PTSD, Vicarious Trauma, and the Emergency Frontline

Whose Trauma Is It Anyway?

Vicarious Trauma

The term “vicarious trauma” entered the lexicon in the 90s with McCann and Pearlman’s article in the Journal of Traumatic Stress, among other works. They observed that mental health professionals were being affected by their exposure to the trauma of their clients (McCann & Pearlman, 1990). The outlook of the therapist mutated as they immersed themselves in the torment of the client’s past. Of the affected schemas they identified, Dependency/Trust was afflicted with mistrust of others, for the client had been betrayed by the adults entrusted with their wellbeing. Safety became suspect – how could anyone be safe in a world that allowed such cruelty? Power was not guaranteed, as it had been ripped from their client and replaced with helplessness. Independence, Esteem, Intimacy, Frame of Reference – the therapist’s very concept of the world around them was changed as their client’s trauma slipped around their professional boundaries and seeped into their psyche. Vicarious trauma manifests its toll on the mental health professional in ways very similar to post-traumatic disorder (PTSD) itself, including intrusive thoughts, numbness, sleep problems, and hypervigilance (Rousseau, 2022).

Arguably, vicarious trauma would be the diagnosis best fitting the emergency frontline healthcare worker (EFH) who suffers from similar symptoms. While “frontline healthcare worker” is used in the age of COVID to describe any caregiver who interacts directly with patients, EFH is used here to identify the members of the healthcare team who encounter a patient in vital first hours that decide if they go to the hospital floor, a detox, home, or the morgue. These include emergency medical technicians (EMTs) and paramedics, police and firefighters in some systems, emergency physicians and nurses, patient care technicians (PCTs), and consulting providers such as trauma surgeons and neurologists who come to the emergency department (ED) to help guide the intricacies of care in which they are experts. Research on the impact EFH’s work imparts upon them often uses the term “secondary traumatic stress” (STS) which can be considered synonymous with vicarious trauma but should be kept separate from “burnout” and “compassion fatigue,” which are sometimes used interchangeably but are better viewed as distinct but related processes (Hunsaker, 2015). Studies have investigated the prevalence of vicarious trauma in subsets of EFHs, particularly emergency nurses, and found that as many as 39% meet criteria and 75% experience at least one symptom (Ratrout & Hamdan; Mansour, 2019). Certainly there is value to looking at the prevalence of vicarious trauma across mental and physical health disciplines, but is the phenomenon experienced by EFHs truly the same as that seen in other settings? While the contributions of the inpatient team must not be minimized, on the hospital floors the screaming has stopped, perhaps because a breathing tube has been passed through the vocal cords and made screaming an impossibility. The bleeding has been controlled – for as the moribund often state, “all bleeding stops eventually” – and the soiled clothes have been removed. The patient is now a resident of the hospital, as if they were never a member of the community, never a being from the same world as the caregiver at the bedside. Hospital floors are the world of vicarious trauma, where the patient’s pain and terror are experienced via empathy and rapport. The patient’s home, the street, and the emergency department are their own arena and their own phenomenon.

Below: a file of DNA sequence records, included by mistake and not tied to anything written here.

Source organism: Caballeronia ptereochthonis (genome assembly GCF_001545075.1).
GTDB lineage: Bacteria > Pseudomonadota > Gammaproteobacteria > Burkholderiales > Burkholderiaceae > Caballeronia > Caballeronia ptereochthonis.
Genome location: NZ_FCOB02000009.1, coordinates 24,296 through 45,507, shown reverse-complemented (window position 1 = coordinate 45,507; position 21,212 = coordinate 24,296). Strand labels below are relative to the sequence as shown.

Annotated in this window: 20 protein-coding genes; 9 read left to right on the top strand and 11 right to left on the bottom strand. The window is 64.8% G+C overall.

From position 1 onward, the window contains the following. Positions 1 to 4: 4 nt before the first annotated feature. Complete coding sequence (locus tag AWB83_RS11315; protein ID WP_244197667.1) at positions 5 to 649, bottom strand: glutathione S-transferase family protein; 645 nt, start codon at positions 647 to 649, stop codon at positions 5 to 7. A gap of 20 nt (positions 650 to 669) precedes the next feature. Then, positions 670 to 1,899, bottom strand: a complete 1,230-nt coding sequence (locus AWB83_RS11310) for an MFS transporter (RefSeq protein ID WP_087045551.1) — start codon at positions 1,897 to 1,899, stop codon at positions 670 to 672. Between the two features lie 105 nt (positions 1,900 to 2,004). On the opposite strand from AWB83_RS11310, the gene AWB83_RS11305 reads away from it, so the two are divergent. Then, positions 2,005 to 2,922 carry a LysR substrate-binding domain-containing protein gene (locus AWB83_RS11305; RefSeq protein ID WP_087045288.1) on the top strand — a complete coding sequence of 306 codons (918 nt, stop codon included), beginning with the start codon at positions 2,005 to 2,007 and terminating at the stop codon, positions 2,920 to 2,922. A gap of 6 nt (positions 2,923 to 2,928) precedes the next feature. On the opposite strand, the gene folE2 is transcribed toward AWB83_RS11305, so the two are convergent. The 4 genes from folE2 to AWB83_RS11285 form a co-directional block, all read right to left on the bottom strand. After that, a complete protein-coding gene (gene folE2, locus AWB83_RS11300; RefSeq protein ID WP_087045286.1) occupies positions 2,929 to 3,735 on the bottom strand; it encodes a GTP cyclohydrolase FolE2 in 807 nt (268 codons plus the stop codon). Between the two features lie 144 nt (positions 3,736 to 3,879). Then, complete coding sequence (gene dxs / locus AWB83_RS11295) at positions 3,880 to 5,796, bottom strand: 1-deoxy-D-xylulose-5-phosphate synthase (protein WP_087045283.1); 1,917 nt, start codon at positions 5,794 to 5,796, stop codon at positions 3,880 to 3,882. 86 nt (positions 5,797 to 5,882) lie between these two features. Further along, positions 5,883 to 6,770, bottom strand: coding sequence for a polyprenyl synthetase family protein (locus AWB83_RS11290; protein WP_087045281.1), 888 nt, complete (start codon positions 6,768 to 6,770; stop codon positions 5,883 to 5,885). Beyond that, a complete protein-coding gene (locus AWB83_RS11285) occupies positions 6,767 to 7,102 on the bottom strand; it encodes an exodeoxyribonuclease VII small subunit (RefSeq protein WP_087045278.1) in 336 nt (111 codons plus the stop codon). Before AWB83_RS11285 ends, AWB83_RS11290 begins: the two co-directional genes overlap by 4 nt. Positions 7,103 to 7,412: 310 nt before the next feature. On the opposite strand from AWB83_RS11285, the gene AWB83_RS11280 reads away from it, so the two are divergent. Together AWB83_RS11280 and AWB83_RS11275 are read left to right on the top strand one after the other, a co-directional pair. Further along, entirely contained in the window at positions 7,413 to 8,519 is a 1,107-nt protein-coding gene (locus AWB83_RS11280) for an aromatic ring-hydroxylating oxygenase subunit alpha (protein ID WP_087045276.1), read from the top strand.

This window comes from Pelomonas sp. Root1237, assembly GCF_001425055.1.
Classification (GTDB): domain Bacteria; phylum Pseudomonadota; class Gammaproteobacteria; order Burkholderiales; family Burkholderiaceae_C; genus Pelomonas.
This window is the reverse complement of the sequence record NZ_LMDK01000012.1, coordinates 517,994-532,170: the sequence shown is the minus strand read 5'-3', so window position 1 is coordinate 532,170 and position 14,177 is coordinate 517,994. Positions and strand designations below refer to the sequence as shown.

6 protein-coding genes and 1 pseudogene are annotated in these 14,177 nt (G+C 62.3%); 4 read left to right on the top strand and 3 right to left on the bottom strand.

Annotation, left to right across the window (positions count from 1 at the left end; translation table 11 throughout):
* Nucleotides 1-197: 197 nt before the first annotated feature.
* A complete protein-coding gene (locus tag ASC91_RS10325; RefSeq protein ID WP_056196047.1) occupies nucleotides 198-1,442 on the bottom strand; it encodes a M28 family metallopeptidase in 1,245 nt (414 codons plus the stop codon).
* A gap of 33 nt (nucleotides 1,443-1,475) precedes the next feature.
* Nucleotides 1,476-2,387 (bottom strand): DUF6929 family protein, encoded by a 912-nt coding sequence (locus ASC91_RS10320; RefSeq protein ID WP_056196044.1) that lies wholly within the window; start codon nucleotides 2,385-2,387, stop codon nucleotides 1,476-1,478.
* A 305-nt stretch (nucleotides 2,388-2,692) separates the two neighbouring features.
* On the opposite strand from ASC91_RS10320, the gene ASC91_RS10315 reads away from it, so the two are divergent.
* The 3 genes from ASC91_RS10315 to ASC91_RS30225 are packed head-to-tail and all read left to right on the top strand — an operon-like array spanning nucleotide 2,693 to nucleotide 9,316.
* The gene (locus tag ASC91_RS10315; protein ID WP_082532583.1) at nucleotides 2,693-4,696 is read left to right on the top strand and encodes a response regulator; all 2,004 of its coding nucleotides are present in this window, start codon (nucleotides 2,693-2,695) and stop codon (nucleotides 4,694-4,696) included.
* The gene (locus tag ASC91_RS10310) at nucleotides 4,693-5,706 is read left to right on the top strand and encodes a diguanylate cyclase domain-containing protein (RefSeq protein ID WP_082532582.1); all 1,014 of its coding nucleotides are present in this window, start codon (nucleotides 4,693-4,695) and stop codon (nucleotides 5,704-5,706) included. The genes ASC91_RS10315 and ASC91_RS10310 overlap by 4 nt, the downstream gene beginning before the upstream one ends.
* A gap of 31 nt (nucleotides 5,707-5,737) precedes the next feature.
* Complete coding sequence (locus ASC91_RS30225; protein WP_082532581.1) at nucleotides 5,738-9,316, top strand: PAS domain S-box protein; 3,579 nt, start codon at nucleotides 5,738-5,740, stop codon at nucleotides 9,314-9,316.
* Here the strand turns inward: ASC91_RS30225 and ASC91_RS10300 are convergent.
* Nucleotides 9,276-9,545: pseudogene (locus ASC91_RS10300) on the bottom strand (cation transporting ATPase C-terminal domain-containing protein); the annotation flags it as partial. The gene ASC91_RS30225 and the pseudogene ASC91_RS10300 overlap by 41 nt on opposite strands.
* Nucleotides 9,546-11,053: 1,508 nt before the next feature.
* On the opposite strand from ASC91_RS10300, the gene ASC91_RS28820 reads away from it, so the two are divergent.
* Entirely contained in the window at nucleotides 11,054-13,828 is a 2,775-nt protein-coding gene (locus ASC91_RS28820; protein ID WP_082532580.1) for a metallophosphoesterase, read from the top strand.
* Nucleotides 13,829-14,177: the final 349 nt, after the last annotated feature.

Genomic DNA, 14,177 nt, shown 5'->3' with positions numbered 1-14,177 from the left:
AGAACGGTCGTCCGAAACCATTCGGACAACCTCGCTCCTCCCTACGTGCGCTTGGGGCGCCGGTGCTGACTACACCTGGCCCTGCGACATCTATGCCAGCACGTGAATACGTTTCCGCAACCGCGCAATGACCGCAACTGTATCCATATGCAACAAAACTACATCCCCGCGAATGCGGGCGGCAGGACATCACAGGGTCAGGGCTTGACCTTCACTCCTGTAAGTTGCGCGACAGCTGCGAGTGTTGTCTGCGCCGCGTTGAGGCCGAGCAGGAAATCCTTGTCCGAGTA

Post-Traumatic Stress Disorder

When one is wrestling a woman whose arms and legs have been ripped off by a tractor trailer truck in order to control her delirious panic and save her life – is the trauma still vicarious? When tying someone to a bed and injecting them with sedating medications while they scream that the experience feels like when they were raped? The question was a point of some debate during the revisions that resulted in the DSM-V. Classically, the individual had to be the target of “actual or threatened death or serious injury, or a threat to the physical integrity of self or others” (APA, 2000). While EFWs are the frequent targets of threats, verbal abuse, and physical assaults, these direct traumas are a distinct entity from those experienced while treating a patient in extremis  (Gates et al., 2006; Touriel et al., 2021). Further, the definition required that the subject’s response be one of “intense fear, helplessness, or horror” (APA, 2000). This response is exactly what EFHs train to overcome. The ability to takes swift and evidence-based action in a crisis and suppress fear, helplessness, and horror is at the core of what makes an EFH. DSM-IV included the qualifying experience of being “confronted with” trauma, which certainly occurs in the ED, but this fails to capture the actual interaction, whether it be the sensation of breaking ribs during CPR or of a hand that was squeezing so tightly but then goes limp. The EFH may become a courier of trauma, shuffling into a quiet room to confront a family with news of the “unexpected or violent death, serious harm, or threat of death or injury experienced by a family member or other close associate” – all additional DSM-IV criteria for a trauma such as one that might result in PTSD (APA, 2000).